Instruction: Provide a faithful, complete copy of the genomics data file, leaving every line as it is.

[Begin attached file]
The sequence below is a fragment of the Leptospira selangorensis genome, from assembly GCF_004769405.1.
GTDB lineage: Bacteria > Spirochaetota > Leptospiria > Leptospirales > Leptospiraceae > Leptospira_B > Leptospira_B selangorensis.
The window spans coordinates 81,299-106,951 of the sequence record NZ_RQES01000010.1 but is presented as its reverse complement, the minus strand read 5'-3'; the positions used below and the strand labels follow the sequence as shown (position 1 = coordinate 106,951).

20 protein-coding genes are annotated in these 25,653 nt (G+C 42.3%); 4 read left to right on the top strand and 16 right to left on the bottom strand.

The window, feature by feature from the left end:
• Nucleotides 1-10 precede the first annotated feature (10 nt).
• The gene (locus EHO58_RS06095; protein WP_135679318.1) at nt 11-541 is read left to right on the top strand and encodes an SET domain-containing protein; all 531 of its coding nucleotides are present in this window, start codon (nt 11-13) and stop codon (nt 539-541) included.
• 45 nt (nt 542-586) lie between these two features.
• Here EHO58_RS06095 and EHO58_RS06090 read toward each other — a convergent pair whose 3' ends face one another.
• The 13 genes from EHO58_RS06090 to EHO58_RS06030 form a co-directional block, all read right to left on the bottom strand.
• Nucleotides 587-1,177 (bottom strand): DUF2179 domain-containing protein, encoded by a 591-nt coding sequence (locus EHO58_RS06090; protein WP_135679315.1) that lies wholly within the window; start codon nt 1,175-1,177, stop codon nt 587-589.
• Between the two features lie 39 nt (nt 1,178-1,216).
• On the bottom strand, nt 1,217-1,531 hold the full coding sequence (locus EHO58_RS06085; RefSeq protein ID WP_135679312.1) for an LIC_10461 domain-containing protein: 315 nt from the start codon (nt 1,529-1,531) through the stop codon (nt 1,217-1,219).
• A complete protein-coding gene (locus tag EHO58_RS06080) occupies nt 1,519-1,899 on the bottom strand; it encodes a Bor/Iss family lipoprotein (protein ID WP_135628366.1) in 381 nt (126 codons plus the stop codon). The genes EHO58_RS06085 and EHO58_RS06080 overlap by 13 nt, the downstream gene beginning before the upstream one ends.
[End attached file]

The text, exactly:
The sequence below is a fragment of the Leptospira selangorensis genome, from assembly GCF_004769405.1.
GTDB lineage: Bacteria > Spirochaetota > Leptospiria > Leptospirales > Leptospiraceae > Leptospira_B > Leptospira_B selangorensis.
The window spans coordinates 81,299-106,951 of the sequence record NZ_RQES01000010.1 but is presented as its reverse complement, the minus strand read 5'-3'; the positions used below and the strand labels follow the sequence as shown (position 1 = coordinate 106,951).

20 protein-coding genes are annotated in these 25,653 nt (G+C 42.3%); 4 read left to right on the top strand and 16 right to left on the bottom strand.

The window, feature by feature from the left end:
• Nucleotides 1-10 precede the first annotated feature (10 nt).
• The gene (locus EHO58_RS06095; protein WP_135679318.1) at nt 11-541 is read left to right on the top strand and encodes an SET domain-containing protein; all 531 of its coding nucleotides are present in this window, start codon (nt 11-13) and stop codon (nt 539-541) included.
• 45 nt (nt 542-586) lie between these two features.
• Here EHO58_RS06095 and EHO58_RS06090 read toward each other — a convergent pair whose 3' ends face one another.
• The 13 genes from EHO58_RS06090 to EHO58_RS06030 form a co-directional block, all read right to left on the bottom strand.
• Nucleotides 587-1,177 (bottom strand): DUF2179 domain-containing protein, encoded by a 591-nt coding sequence (locus EHO58_RS06090; protein WP_135679315.1) that lies wholly within the window; start codon nt 1,175-1,177, stop codon nt 587-589.
• Between the two features lie 39 nt (nt 1,178-1,216).
• On the bottom strand, nt 1,217-1,531 hold the full coding sequence (locus EHO58_RS06085; RefSeq protein ID WP_135679312.1) for an LIC_10461 domain-containing protein: 315 nt from the start codon (nt 1,529-1,531) through the stop codon (nt 1,217-1,219).
• A complete protein-coding gene (locus tag EHO58_RS06080) occupies nt 1,519-1,899 on the bottom strand; it encodes a Bor/Iss family lipoprotein (protein ID WP_135628366.1) in 381 nt (126 codons plus the stop codon). The genes EHO58_RS06085 and EHO58_RS06080 overlap by 13 nt, the downstream gene beginning before the upstream one ends.